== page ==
Wake by Lisa McMann.

Bulletin Board

Cover the bulletin board with a blue or black background. Add cut-out paper clouds or clouds created from cotton balls. In the clouds, write dream-related words to advertise the program. Use a thesaurus, but words could include “chimera,” “fancy,” “ambition”, and “trance.”


Provide snacks that are light, fluffy, and “dream-like”. Serve “cloud-like” cotton candy and make orange dream punch using the recipe from AllRecipes.com, http://allrecipes.com/Recipe/Orange-Dream-Punch/Detail.aspxl. Make and serve Chocolate Coconut Dream Bars using the recipe from Recipe Zaar, www.recipezaar.com/Chocolate-Coconut-Dream-Bars-28807. Alternatively, invite the teens to make their own orange dreamsicle delight using the simple recipe from Spark People, http://recipes.sparkpeople.com/recipe-detail.asp?recipe=379727.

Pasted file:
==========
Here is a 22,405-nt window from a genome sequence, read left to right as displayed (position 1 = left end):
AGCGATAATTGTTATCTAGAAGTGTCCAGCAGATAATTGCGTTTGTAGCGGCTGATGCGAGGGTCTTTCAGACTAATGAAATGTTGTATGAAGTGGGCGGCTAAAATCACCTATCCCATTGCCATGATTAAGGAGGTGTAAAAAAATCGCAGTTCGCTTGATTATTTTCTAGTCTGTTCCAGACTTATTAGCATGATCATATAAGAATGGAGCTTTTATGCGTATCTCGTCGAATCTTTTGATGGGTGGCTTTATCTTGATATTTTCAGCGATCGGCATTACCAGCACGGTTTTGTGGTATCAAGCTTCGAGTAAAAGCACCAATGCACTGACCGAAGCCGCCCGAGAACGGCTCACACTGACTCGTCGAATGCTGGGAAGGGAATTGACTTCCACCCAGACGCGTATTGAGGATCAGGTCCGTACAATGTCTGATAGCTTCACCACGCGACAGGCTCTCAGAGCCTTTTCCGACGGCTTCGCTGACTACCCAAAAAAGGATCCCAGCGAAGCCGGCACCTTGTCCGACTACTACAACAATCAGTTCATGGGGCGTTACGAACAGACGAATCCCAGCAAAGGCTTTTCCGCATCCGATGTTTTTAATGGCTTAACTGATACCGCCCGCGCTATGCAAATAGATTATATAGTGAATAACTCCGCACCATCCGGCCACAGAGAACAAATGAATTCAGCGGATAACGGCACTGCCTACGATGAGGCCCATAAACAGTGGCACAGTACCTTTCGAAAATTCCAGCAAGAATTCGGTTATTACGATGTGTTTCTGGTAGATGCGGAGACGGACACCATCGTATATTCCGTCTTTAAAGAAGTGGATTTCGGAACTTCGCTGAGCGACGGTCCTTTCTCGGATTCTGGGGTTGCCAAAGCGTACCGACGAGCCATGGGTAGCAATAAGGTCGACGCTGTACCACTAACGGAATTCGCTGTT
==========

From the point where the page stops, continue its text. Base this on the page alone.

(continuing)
Set up one or more of these craft projects in stations as part of the program. Allow the teens to express their dreams and goals for the future through art.

Dream Pillows

Directions to make a simple, comfy dream pillow are available from Craftbits at http://www.craftbits.com/viewProject.do?projectID=177. Have fabric markers available for the teens to use if they want to write dream-related words on their pillows.

Dream Catchers

Dream catchers are a popular craft associated with Native American Indians. Legend states that the center of the dream catcher’s web will filter the dreams, only allowing good dreams to enter a person's mind. Bad dreams are caught in the web and dissipate in the morning. Teens with a recurring “bad” dream may be interested in making this craft. For instructions on making a dream catcher, go to KidzWorld, http://www.kidzworld.com/article/6855-make-your-own-dreamcatcher. Alternately, purchase pre-made materials to make a dream catcher from Oriental Trading Company http://www.orientaltrading.com.

Dream Journals